In a rare occurrence, the burnt orange color of the Texas team was greatly outnumbered in their own gym — by fans clad in pink.
Saturday’s game against Colorado served as the Longhorns’ annual Volley for the Cure matchup, which uses the court to raise awareness about breast cancer.
Most of the crowd came decked in a wide range of pink apparel including T-shirts, sweaters, socks and hats. One spirited fan walked into the match late sporting a skin-tight leotard. Fans were also given free fuchsia-colored pom-poms as they walked into the gym.
The Longhorns came onto the court sporting warm-ups in the shade of the event, and even head coach Jerritt Elliott opted for a pink-and-purple tie.
The rally line on the west end, usually lined with kids, featured a row of breast cancer survivors. Between sets, Chris Plonsky, Texas women’s athletic director, led two survivors to midcourt and presented them with license plates with the word “LIVEON” printed on them.
Plonsky said it was important for the fans to go home and see what they can do to contribute to the cause.
“We want to keep this cause front and center in our daily routines,” she said. “Together, some day, we’ll find a way to beat this.”
The event is part of a plethora of activities put together by breast cancer awareness charities around the world during the month of October. This is the third straight year the athletic department has put on the program.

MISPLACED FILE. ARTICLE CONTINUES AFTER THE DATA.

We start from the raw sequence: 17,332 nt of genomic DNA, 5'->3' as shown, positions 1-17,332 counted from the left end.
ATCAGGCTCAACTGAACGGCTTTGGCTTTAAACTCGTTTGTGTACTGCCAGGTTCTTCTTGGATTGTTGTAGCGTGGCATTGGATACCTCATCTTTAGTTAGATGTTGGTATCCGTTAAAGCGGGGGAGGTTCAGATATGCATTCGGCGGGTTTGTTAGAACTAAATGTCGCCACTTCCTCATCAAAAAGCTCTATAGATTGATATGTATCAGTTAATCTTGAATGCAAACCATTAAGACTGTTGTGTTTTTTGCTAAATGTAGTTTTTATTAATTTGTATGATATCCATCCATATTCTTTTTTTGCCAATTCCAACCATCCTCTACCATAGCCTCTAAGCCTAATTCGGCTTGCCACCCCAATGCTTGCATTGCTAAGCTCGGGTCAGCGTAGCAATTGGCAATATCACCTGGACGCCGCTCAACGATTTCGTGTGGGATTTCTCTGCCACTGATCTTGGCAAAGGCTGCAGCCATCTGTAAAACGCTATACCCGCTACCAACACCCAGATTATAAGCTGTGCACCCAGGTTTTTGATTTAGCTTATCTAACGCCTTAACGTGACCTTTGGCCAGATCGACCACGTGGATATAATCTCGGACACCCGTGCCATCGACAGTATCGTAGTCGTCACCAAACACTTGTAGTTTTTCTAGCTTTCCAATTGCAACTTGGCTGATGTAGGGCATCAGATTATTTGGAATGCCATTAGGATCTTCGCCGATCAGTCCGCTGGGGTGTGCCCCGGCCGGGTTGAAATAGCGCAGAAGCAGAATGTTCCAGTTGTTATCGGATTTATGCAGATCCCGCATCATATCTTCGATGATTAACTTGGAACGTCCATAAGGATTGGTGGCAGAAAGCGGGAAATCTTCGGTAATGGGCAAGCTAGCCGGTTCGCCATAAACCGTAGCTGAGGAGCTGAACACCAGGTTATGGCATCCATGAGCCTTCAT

Senior middle blocker Jennifer Doris, who had seven kills to go along with three blocks and a serving ace in the sweep of the Buffaloes, said the match helps brings awareness to the team and the cause. Doris’s grandmother is a breast cancer survivor.
“[Breast cancer] is such a big thing. It’s bigger than all of us,” she said. “I’m glad we can do this.”
A Volley for the Cure banner was signed by scores of UT fans and was displayed at the Gregory Gym entrance after the game.
“It’s really encouraging and it puts it out there that this school cares about breast cancer and raising money for it,” said senior outside hitter Juliann Faucette, who tallied nine kills. “With it being a special night, it’s nice for us to get the win.”
Elliott liked how the team was able to put together one of its most complete performances of the season Wednesday.
“Overall, it was a really positive night for us,” he said. “A night we [got] to give back to the community and make Volley for the Cure a known commodity for our community to be a part of. It was nice for our team to be a part of that.”
Despite the team’s success, Elliott’s dual-colored tie will not be making any further appearances this season.
“Only once a year,” Elliott said.